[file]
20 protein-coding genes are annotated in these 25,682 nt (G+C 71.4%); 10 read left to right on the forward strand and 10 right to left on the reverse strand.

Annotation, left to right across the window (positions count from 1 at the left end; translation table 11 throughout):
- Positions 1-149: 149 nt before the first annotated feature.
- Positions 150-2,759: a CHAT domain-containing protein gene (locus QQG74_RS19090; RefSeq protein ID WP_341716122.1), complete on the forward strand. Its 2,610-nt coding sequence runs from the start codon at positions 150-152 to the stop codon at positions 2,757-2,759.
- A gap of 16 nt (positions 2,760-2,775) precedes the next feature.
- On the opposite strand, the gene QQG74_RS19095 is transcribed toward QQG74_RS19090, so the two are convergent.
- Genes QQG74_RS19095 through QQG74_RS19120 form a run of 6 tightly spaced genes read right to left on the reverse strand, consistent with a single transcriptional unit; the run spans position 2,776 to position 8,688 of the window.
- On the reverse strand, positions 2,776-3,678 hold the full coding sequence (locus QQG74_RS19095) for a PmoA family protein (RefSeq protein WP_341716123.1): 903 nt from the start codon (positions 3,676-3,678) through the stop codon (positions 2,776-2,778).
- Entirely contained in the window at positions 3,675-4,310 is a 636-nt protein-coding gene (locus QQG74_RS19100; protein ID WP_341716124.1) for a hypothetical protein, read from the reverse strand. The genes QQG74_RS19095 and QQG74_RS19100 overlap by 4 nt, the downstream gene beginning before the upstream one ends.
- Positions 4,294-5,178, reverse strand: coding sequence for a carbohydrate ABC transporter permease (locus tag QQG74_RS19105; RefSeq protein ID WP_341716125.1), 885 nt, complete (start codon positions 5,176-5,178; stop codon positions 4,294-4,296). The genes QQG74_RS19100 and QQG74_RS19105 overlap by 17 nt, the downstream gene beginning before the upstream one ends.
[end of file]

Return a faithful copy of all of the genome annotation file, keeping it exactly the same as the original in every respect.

20 protein-coding genes are annotated in these 25,682 nt (G+C 71.4%); 10 read left to right on the forward strand and 10 right to left on the reverse strand.

Annotation, left to right across the window (positions count from 1 at the left end; translation table 11 throughout):
- Positions 1-149: 149 nt before the first annotated feature.
- Positions 150-2,759: a CHAT domain-containing protein gene (locus QQG74_RS19090; RefSeq protein ID WP_341716122.1), complete on the forward strand. Its 2,610-nt coding sequence runs from the start codon at positions 150-152 to the stop codon at positions 2,757-2,759.
- A gap of 16 nt (positions 2,760-2,775) precedes the next feature.
- On the opposite strand, the gene QQG74_RS19095 is transcribed toward QQG74_RS19090, so the two are convergent.
- Genes QQG74_RS19095 through QQG74_RS19120 form a run of 6 tightly spaced genes read right to left on the reverse strand, consistent with a single transcriptional unit; the run spans position 2,776 to position 8,688 of the window.
- On the reverse strand, positions 2,776-3,678 hold the full coding sequence (locus QQG74_RS19095) for a PmoA family protein (RefSeq protein WP_341716123.1): 903 nt from the start codon (positions 3,676-3,678) through the stop codon (positions 2,776-2,778).
- Entirely contained in the window at positions 3,675-4,310 is a 636-nt protein-coding gene (locus QQG74_RS19100; protein ID WP_341716124.1) for a hypothetical protein, read from the reverse strand. The genes QQG74_RS19095 and QQG74_RS19100 overlap by 4 nt, the downstream gene beginning before the upstream one ends.
- Positions 4,294-5,178, reverse strand: coding sequence for a carbohydrate ABC transporter permease (locus tag QQG74_RS19105; RefSeq protein ID WP_341716125.1), 885 nt, complete (start codon positions 5,176-5,178; stop codon positions 4,294-4,296). The genes QQG74_RS19100 and QQG74_RS19105 overlap by 17 nt, the downstream gene beginning before the upstream one ends.